San Francisco's employer health care mandate is upheld . Last July, the NAM filed a brief urging the Supreme Court to review a decision that allows San Francisco to require private employers to make minimum health care expenditures on behalf of their employees. We argued that the city's employer mandates are preempted by the Employee Retirement Income Security Act (ERISA). The Court declined to hear this appeal on June 28, 2010, leaving the law in place. Golden Gate Rest. Ass'n v. San Francisco (S. Ct.).

Labor Law

Union contract formation and remedies for breach are clarified . In 2009, the NAM urged the U.S. Supreme Court to hear arguments in a case involving union contracts and remedies for breach of contract. The High Court agreed to hear the case, and we filed an additional brief on the merits. One the first issue, the Court ruled that a court, not an arbitrator, should decide if a valid contract exists. With respect to remedies, the Court upheld the Ninth Circuit's decision refusing to find a remedy in Section 301 of the Labor Management Relations Act against an international union for allegedly interfering in the no-strike promise of a local union. Seven Justices left the door open to such a claim if further proceedings fail to provide relief under a different statute. Granite Rock Co. v. International Brotherhood of Teamsters (S. Ct.).

New Cases


Whether greenhouse gas considerations are proper in EPA permitting decisions. Various environmental groups are challenging permits issued for exploratory oil and gas drilling operations in the Chukchi and Beaufort Seas north of Alaska. They argue to the EPA's Environmental Appeals Board that carbon dioxide emitted during exploration is currently subject to regulation, despite EPA's conclusion that greenhouse gases will not be subject to regulation until January, 2011. The NAM brief filed June 25 argues that this type of challenge should be directed to notice-and-comment rulemakings, not raised in the context of permit decisions. In re Shell Gulf of Mexico, Inc. (Environmental Appeals Bd.).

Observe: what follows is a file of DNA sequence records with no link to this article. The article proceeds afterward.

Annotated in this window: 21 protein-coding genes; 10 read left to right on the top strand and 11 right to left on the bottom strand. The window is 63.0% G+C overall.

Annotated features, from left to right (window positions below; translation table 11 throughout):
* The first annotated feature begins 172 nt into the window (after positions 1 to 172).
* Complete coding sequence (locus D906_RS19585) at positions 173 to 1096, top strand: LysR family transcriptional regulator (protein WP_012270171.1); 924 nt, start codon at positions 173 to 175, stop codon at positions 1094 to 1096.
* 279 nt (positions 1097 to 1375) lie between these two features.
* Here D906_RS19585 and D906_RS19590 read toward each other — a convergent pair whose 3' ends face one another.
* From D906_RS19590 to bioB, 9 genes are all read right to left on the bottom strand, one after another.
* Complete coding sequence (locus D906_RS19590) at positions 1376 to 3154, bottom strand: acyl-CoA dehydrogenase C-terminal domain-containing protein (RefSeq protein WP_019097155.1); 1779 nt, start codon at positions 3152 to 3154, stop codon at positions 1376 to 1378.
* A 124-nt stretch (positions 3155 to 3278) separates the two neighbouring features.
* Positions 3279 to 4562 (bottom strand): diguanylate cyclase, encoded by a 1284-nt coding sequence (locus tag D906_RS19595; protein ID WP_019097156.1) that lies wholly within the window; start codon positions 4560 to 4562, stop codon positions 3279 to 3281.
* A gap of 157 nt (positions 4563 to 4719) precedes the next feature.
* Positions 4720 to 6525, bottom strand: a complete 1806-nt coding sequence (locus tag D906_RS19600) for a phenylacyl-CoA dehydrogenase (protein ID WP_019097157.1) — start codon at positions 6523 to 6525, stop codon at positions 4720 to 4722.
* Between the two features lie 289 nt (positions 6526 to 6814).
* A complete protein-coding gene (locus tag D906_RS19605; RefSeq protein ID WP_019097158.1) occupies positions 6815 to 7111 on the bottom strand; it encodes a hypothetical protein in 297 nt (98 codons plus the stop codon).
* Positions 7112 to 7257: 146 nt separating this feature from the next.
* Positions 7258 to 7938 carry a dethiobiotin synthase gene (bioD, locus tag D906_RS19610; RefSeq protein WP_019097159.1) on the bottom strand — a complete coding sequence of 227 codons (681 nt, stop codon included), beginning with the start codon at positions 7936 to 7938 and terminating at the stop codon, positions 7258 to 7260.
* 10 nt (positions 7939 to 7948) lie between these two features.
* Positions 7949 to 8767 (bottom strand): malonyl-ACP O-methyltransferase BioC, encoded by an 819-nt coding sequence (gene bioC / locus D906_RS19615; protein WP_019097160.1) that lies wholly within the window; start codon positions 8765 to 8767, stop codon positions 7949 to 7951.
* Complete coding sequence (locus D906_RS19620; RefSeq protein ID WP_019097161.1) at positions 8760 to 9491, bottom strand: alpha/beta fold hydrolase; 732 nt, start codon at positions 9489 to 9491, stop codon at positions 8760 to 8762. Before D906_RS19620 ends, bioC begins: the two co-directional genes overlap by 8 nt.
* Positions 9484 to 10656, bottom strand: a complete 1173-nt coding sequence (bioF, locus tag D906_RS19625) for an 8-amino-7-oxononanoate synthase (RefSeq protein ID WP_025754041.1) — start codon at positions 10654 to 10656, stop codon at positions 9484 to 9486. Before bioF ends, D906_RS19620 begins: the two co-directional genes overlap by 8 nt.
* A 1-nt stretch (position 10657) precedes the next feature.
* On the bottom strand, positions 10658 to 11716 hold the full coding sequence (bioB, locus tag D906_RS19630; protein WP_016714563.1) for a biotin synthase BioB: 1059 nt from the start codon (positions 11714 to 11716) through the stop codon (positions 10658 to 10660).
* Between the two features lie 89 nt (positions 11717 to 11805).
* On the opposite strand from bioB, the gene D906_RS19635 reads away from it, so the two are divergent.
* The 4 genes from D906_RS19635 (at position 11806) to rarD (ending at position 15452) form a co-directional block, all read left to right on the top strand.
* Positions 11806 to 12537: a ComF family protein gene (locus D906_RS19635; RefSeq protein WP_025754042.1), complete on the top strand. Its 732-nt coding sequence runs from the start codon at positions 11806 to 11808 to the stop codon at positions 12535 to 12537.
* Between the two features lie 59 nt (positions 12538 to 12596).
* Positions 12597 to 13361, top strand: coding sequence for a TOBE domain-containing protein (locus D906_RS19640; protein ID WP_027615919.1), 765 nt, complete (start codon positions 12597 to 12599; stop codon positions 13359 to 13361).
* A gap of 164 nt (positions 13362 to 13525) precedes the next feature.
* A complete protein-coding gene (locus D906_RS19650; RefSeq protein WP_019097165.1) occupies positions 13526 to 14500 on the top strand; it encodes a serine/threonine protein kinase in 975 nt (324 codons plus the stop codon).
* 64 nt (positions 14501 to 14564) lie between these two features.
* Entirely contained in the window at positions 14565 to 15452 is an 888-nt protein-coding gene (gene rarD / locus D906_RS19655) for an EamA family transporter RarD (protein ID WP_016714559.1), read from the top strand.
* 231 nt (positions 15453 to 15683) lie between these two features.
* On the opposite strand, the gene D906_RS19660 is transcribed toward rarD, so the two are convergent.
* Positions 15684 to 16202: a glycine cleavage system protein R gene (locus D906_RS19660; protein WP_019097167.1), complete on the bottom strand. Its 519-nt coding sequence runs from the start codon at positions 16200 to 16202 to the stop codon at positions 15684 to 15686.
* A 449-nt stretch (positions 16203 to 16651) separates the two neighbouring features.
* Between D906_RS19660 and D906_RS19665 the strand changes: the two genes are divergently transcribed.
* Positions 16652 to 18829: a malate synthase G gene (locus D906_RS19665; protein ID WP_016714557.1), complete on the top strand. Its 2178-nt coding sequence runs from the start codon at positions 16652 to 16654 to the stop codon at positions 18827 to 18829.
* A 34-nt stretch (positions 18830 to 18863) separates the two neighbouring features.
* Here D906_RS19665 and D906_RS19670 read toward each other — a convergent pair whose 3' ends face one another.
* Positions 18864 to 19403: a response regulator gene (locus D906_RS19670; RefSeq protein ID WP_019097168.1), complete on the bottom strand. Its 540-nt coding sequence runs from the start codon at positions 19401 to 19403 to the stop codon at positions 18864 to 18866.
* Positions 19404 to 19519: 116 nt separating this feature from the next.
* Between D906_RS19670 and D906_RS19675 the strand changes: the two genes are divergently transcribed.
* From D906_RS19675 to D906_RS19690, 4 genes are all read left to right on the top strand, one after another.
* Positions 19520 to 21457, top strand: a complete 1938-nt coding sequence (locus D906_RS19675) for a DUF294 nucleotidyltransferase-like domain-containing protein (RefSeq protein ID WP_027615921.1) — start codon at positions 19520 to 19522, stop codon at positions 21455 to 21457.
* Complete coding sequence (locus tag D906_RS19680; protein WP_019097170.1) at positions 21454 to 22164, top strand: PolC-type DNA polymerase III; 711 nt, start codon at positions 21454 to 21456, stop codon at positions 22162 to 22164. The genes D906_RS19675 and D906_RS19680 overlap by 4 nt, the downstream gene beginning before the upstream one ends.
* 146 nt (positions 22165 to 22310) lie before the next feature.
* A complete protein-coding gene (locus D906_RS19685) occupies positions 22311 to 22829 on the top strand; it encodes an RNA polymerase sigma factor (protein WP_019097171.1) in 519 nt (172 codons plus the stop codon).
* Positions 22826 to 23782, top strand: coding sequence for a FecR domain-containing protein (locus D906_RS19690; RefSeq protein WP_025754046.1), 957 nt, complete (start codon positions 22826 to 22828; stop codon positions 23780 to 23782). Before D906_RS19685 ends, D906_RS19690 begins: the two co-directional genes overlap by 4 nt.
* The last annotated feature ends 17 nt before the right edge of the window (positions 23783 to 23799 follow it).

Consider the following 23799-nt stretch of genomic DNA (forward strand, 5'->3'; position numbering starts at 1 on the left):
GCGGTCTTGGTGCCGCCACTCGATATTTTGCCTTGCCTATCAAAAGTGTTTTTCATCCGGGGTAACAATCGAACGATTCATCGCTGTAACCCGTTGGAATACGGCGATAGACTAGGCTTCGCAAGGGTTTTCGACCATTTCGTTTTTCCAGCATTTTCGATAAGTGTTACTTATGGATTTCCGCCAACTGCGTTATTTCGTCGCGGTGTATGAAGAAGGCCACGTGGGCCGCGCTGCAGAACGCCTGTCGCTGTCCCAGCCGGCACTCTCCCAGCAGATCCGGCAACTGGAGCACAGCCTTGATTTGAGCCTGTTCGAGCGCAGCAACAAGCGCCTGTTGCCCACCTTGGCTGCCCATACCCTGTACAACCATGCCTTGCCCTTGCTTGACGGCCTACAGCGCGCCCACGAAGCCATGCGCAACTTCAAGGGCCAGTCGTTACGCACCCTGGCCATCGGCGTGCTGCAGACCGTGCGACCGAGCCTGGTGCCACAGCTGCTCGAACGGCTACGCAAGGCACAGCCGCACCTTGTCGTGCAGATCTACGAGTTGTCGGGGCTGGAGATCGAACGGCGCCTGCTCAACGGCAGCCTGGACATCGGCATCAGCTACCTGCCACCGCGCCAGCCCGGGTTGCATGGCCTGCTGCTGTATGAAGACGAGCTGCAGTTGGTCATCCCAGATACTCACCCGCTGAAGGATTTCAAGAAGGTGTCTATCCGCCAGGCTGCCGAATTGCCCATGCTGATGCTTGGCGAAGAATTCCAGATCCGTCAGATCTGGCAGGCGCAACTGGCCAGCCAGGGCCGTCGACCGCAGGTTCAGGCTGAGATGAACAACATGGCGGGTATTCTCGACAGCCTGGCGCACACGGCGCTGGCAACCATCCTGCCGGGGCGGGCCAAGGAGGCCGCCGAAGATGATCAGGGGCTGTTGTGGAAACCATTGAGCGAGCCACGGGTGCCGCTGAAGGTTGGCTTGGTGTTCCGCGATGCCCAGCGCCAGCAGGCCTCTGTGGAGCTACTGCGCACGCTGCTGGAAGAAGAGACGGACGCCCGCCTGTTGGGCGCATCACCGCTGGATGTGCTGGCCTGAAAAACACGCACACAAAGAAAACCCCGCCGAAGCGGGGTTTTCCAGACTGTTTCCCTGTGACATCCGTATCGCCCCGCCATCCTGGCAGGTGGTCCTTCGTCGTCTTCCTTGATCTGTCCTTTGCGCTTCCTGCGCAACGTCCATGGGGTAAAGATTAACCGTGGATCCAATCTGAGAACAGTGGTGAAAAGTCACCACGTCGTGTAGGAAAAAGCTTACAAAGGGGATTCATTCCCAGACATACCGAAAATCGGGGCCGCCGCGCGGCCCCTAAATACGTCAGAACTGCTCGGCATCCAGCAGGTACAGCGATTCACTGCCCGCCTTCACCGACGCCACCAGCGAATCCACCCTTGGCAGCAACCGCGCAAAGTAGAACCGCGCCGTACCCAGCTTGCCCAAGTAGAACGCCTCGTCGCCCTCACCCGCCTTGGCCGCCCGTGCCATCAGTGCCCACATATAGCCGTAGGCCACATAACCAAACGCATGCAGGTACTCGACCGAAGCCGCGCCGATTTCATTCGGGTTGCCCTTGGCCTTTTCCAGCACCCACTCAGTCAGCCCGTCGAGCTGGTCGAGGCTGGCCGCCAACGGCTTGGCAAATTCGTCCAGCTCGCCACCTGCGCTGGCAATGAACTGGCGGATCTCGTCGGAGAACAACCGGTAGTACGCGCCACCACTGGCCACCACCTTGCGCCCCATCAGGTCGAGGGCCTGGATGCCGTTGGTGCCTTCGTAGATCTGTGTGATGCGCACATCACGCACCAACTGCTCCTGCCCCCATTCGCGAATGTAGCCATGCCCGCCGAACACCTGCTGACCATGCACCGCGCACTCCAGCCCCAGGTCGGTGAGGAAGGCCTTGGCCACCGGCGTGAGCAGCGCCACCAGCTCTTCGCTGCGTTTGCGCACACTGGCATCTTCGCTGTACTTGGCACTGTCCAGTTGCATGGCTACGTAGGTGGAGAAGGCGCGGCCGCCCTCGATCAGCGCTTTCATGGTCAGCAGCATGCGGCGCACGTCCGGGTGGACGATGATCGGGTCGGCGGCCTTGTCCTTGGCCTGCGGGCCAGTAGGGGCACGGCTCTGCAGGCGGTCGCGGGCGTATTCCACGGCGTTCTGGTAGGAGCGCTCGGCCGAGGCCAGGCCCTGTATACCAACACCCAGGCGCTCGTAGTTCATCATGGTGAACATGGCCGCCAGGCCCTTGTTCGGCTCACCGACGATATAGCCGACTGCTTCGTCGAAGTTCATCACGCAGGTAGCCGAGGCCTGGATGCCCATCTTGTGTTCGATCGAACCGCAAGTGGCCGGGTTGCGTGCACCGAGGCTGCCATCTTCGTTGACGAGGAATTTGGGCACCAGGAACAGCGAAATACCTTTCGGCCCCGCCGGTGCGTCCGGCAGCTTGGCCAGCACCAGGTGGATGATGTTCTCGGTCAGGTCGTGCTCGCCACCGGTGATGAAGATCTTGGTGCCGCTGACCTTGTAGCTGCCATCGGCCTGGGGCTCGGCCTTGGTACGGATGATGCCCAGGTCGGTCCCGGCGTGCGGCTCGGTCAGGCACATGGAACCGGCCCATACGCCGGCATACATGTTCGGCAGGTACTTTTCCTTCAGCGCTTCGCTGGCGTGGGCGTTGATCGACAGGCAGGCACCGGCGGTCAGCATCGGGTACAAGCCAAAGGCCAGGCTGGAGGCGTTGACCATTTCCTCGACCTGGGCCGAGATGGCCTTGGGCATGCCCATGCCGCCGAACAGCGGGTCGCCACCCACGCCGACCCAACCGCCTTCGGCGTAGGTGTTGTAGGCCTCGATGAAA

When greenhouse gases become subject to regulation under the Clean Air Act. On June 28, the NAM and 17 other business associations moved to intervene in a lawsuit brought against EPA over the agency's interpretation of when greenhouse gases become subject to regulation under the Clean Air Act. If accepted by a federal court, thousands of business association members could be forced to obtain permits and install costly control technology to try to reduce greenhouse gas emissions. Center for Biological Diversity v. EPA (D.C. Cir.).

Labor Law

Preemption of state immigration verification laws. The NAM is a member of the Human Resource Initiative for a Legal Workforce, which filed a brief last year urging review of an adverse decision involving the Legal Arizona Workers Act. Many states and municipalities have been enacting laws that punish employers who do not follow their procedures for verification of the citizenship of employees. Our brief highlighted the tremendous burden caused by state systems that mandate use of the voluntary federal E-Verify program, and argued that such systems are preempted by the uniform and comprehensive federal system. On June 28, 2010, the Court agreed to review this case, which will be briefed and argued later this year. Chamber of Commerce v. Candelaria (S. Ct.).

Quentin Riegel
Vice President, Litigation & Deputy General Counsel
(202) 637-3058 "¢

National Association of Manufacturers
1331 Pennsylvania Avenue, NW Suite 600
Washington, DC 20004-1790